Greg Gilbert. The Battle of the Bismarck Sea March 1943

The Battle of the Bismarck Sea was one of the landmark battles of Australia’s Pacific war. Running from 2–4 March 1943, it was critical to Allied success in the Second World War’s New Guinea campaign. Churchill considered the Battle ‘a striking testimony to the proper use of air power’. Douglas MacArthur described it as ‘the decisive aerial engagement’ of the war in the South West Pacific. Lex McAulay described it as one of the war’s ‘great historical moments—a land battle fought at sea and won from the air’. For Australia it was much more. Victory in the Bismarck Sea finally eliminated any attempt by the Japanese to regain the initiative in New Guinea, and subsequently invade Australia.

Coinciding with the 70th anniversary of the pivotal battle, the Department of Defence’s Air Power Development Centre has published this concise historical case study of the Battle. As you would expect from the Office of Air Force History’s then Deputy RAAF Historian and current Deputy Director Research, it is well written, soundly researched and firmly based on primary source documents, particularly those held in the Office of Air Force History’s research collection. Dr Gilbert draws on new material and reexamines existing evidence which accounts for some differences in interpretation between this and other descriptions of the Battle. Importantly, Dr Gilbert looks at plans and preparations from both the Allied and Japanese perspective and addresses technology, doctrine, training and intelligence in his discussion. Supplementing the 76 pages of text and eight page bibliography are many scarce American and Australian photos, colour artworks and maps.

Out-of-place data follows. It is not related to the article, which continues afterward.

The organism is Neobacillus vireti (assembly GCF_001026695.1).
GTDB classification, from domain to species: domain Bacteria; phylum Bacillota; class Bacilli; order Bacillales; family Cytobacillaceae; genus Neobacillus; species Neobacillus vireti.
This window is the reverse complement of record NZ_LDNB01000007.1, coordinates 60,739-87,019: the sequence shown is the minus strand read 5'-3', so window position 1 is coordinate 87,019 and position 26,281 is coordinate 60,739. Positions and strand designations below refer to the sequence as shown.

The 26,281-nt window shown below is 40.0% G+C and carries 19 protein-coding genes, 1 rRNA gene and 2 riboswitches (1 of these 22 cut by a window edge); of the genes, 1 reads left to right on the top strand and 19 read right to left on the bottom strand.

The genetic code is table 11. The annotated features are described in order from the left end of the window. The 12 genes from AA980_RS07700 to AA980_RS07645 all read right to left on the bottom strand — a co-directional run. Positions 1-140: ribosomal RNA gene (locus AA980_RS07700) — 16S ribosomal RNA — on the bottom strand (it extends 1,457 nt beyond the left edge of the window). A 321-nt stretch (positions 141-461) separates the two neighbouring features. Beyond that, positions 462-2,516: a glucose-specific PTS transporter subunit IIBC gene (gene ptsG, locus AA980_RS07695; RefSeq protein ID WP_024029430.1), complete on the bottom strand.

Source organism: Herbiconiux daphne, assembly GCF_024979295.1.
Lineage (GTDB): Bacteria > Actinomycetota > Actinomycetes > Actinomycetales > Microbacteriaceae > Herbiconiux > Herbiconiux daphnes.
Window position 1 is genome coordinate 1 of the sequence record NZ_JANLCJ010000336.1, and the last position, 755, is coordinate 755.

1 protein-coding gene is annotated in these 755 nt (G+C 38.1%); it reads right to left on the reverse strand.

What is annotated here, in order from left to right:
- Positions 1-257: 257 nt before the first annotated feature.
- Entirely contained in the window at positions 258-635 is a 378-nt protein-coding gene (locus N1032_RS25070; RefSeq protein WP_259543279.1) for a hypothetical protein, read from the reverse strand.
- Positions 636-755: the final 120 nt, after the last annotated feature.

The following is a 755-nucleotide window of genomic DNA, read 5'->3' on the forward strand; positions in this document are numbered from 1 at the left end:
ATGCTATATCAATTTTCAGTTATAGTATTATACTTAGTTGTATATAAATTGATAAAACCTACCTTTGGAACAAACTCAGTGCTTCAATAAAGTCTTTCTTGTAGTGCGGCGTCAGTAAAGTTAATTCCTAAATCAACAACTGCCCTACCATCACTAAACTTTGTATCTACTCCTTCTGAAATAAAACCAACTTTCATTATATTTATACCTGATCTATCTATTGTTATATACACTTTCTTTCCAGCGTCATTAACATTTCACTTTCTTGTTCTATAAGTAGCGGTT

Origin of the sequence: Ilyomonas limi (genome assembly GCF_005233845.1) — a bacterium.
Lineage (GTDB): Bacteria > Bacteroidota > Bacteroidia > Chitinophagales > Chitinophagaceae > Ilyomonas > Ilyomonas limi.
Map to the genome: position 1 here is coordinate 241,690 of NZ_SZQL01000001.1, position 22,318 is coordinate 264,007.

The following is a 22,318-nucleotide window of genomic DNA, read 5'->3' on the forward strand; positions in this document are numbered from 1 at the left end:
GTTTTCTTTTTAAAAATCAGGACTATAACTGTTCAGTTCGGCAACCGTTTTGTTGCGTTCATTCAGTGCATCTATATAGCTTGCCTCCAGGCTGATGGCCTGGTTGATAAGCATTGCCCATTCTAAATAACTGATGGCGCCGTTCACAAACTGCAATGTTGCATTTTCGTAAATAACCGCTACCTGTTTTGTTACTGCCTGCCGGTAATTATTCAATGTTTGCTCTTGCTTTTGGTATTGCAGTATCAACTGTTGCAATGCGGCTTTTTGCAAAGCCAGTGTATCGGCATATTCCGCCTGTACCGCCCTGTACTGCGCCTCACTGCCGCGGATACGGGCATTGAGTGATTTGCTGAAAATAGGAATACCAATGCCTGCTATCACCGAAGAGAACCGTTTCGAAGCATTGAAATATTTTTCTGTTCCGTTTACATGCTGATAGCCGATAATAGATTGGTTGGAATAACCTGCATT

After describing the course of the Battle, Dr Gilbert focuses on the significant outcomes and lessons learned, especially in relation to air power and effective cooperation between army and air force. He refrains from favouring the Australian contribution over that of American as he illustrates an effective coalition of Allied forces. He also compares losses, and studies the effects of the lost battle on Japanese strategy. As much as possible he lets the protagonists speak in their own words. A slim book, yes, but in his succinct account of the Battle of the Bismarck Sea, Dr Gilbert more than creditably covers all the salient points and offers even more to consider. For those who want to springboard to more detailed studies, he provides a suggested reading list in addition to his secondary source material.

Pilgrims cannot visit the site of the Battle and relatives cannot grieve the fallen in situ because an encounter between ships and aircraft leaves no visible traces. There are no monuments or dedicated memorials to the 15 minute battle which was a major turning point in Australia’s defence. In the centenary year of the Battle, Dr Gilbert has written a fitting tribute to the skill of the Australian and American men involved. Recommended. 


Air Power Development Centre, Office of Air Force History, Canberra, 2013, Card covers 84 pages b&w photos, colour maps.